In view of the overwhelming number of complaints that were received about lack of time for consultation prior to the introduction of the Education Reform Bill in England and Wales, will the Minister please explain how he can contemplate 41 school days as sufficient time for consultation on a document which, in his own words, will change the nature of education in Northern Irish schools well into the next century?

First, it gives me pleasure to welcome the hon. Lady to her new responsibilities. We look forward to working with her in future.

The hon. Lady will know that a two-month consultation period was made available in England and Wales. She will also know that I not only made available a two-month consultation period, but, because the paper was launched at the beginning of the Easter school holidays, added a further three weeks for consultation. The hon. Lady will also bear in mind that the proposals—or at least many of them—have not come as a great surprise to the people of Northern Ireland. They have been widely debated over months as progress has been made on the Bill in the House. For all those reasons, I believe that the consultation time was perfectly adequate.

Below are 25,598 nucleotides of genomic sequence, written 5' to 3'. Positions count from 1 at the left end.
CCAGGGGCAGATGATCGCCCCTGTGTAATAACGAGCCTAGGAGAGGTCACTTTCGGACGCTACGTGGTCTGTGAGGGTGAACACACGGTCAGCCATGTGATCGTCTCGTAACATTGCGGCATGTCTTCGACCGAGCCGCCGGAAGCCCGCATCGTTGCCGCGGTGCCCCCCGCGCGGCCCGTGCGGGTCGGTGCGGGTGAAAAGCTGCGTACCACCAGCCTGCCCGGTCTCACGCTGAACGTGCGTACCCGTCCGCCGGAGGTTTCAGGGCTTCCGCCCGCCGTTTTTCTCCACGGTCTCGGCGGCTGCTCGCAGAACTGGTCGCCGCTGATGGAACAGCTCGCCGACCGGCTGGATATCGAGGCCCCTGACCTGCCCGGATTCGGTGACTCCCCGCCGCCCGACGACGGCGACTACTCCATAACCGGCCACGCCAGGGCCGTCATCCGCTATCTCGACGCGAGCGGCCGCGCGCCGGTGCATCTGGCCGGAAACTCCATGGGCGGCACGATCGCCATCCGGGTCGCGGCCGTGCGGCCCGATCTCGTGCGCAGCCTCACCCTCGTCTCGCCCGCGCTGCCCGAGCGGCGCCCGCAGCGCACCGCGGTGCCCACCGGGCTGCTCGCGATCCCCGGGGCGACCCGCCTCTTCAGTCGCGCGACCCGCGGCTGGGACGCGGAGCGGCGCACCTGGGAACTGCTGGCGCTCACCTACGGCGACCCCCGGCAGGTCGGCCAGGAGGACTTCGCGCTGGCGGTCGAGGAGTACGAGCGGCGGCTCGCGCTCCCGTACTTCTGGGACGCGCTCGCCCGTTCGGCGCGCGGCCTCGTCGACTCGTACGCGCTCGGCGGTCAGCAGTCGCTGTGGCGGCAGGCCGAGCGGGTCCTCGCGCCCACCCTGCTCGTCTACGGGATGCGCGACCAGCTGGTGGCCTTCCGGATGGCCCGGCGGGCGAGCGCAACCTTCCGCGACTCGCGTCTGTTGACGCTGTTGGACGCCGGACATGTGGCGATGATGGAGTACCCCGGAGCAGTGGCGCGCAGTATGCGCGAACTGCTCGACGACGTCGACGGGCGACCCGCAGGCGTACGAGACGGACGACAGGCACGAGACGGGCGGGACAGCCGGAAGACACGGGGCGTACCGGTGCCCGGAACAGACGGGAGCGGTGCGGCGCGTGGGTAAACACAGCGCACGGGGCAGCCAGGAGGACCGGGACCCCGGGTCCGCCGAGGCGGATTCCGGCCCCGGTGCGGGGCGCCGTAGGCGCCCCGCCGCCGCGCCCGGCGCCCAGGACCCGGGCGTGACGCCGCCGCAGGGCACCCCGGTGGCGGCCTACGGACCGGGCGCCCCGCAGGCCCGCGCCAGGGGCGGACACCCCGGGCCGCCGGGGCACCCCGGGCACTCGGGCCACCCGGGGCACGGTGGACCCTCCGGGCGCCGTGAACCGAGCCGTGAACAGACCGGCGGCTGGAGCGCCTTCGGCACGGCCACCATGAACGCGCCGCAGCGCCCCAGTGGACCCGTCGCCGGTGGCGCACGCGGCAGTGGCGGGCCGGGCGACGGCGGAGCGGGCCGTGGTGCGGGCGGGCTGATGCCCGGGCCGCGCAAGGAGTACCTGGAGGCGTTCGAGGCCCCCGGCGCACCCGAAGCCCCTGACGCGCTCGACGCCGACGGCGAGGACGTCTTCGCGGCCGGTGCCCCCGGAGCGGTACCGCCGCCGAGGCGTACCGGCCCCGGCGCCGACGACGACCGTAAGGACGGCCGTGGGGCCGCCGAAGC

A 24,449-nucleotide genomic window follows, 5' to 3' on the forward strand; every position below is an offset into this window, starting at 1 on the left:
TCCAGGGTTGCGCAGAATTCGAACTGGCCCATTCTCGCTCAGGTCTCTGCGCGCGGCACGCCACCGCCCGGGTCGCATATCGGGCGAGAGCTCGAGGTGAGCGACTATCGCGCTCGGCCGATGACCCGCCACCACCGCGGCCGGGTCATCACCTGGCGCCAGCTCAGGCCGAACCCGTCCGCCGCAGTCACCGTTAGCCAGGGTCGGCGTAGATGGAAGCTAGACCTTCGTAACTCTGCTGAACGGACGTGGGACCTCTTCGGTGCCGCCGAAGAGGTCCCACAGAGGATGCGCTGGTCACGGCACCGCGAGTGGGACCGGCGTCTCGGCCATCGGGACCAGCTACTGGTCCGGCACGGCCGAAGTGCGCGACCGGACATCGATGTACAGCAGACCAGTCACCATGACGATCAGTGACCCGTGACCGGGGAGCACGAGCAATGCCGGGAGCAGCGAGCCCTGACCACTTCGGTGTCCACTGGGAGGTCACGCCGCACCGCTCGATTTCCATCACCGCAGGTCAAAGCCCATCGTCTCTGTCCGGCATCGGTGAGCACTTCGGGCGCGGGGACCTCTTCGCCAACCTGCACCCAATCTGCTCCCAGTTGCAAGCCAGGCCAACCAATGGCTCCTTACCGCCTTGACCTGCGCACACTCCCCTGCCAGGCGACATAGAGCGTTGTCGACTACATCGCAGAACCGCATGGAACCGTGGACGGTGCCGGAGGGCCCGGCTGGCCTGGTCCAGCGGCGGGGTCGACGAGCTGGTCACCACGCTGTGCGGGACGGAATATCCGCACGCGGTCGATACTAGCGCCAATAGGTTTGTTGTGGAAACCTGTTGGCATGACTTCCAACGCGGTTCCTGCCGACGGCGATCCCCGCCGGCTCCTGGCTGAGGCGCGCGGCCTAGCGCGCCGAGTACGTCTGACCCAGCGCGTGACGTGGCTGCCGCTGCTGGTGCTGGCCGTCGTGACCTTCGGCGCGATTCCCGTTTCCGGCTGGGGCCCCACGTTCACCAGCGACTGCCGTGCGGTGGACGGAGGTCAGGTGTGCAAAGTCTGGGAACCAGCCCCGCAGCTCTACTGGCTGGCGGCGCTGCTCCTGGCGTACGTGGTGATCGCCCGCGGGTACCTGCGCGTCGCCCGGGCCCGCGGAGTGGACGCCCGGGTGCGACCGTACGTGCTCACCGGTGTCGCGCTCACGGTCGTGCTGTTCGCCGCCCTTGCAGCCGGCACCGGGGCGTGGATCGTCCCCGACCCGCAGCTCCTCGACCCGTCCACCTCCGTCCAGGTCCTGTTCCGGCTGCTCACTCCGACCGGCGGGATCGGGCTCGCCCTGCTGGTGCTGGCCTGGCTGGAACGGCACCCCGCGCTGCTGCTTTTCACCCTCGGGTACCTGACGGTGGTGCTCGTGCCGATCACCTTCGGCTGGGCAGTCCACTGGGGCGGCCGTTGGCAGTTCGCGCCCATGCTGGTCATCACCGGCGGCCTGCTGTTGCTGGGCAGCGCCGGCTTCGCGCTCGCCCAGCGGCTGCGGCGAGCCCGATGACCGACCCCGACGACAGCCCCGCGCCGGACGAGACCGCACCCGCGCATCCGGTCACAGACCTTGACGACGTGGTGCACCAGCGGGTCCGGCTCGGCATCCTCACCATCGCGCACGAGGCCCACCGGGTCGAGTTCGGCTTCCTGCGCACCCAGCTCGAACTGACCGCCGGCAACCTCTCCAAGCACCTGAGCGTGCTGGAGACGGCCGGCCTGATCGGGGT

To ask the Secretary of State for Northern Ireland if he will make a statement concerning the security situation in Northern Ireland.


To ask the Secretary of State for Northern Ireland if he will make a statement on the security situation.

Since I last answered questions in the House on 24 March, two part-time members of the Ulster Defence Regiment and a regular soldier have been murdered by the Provisional IRA.

The security threat remains high, but the courageous and determined efforts of the security forces are continuing to yield results.

Since the beginning of the year a total of 103 people have been charged with serious offences, including five with murder and six with attempted murder. A total of 272 weapons, just over 65,000 rounds of ammunition, and approximately 2,700 lb of explosives have been recovered in Northern Ireland. I understand also that the Garda Siochana has recovered some 174 weapons, almost 126,000 rounds of ammunition, and 600 lb of commercial explosives.

Is the Secretary of State aware that the people of Northern Ireland are deeply concerned at the two recent murders? On behalf of the people for whom I speak, I express my sympathy to the family in Mid-Ulster and to the family in England who have been so tragically bereaved.